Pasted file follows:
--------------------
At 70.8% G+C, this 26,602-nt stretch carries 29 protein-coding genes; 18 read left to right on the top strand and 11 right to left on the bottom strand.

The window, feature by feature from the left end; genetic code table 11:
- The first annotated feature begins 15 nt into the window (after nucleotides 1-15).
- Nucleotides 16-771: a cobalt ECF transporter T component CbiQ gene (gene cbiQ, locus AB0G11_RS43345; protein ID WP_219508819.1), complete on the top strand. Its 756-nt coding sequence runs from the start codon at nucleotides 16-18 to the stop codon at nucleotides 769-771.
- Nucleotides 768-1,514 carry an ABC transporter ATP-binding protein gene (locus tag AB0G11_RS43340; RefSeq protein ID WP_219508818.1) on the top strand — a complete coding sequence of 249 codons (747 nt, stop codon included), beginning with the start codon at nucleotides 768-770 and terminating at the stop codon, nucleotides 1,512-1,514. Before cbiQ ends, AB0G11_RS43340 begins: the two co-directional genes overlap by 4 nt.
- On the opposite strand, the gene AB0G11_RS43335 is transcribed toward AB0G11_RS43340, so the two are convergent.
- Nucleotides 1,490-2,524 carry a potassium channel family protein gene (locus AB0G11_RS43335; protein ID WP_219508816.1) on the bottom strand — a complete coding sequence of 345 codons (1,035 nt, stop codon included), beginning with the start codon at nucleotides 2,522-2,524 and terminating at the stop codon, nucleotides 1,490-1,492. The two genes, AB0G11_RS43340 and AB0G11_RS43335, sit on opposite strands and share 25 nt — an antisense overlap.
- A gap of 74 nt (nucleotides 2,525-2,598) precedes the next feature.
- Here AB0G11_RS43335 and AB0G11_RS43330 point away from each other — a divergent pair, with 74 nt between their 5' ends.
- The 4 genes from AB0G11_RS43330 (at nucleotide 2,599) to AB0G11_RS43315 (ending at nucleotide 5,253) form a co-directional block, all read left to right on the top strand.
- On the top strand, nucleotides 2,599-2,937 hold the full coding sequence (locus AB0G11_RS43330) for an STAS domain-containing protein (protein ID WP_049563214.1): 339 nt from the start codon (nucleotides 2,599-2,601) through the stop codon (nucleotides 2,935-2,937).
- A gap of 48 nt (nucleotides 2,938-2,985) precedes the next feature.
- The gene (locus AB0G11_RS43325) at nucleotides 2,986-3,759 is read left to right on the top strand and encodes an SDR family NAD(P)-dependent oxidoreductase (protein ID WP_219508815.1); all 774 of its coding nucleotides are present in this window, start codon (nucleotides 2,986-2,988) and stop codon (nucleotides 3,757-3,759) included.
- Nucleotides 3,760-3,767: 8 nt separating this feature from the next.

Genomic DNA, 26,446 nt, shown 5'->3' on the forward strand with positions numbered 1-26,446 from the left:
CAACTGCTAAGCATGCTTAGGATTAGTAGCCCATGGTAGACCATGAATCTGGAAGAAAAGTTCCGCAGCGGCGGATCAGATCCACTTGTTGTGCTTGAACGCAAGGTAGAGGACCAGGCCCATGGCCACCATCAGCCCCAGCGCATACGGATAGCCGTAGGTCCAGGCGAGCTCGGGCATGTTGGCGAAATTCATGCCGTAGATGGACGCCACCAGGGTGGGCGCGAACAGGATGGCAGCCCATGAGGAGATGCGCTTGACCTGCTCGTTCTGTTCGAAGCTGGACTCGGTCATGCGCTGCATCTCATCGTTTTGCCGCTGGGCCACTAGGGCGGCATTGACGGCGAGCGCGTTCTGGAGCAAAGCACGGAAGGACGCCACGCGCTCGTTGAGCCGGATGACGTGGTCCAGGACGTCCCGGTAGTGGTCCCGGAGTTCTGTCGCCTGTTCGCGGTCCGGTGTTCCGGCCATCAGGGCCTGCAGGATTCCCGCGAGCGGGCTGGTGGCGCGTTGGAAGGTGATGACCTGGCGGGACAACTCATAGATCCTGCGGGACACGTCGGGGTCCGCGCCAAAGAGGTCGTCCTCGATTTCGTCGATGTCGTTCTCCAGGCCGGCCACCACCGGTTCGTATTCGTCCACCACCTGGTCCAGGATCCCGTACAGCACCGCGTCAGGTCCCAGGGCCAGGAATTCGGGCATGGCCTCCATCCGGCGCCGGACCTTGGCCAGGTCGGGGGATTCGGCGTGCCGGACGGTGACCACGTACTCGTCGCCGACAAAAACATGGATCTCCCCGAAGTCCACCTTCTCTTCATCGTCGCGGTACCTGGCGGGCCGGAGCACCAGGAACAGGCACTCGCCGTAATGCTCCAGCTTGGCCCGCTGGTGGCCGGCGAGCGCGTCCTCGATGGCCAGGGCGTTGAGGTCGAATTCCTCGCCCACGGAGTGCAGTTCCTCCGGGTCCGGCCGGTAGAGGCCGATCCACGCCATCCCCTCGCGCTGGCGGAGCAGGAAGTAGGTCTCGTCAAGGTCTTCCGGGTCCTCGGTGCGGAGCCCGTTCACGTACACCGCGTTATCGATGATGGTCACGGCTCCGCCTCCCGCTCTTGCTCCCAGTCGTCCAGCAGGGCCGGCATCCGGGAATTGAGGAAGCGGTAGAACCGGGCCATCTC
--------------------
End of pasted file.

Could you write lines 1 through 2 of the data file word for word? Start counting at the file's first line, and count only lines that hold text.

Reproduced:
At 70.8% G+C, this 26,602-nt stretch carries 29 protein-coding genes; 18 read left to right on the top strand and 11 right to left on the bottom strand.

The window, feature by feature from the left end; genetic code table 11: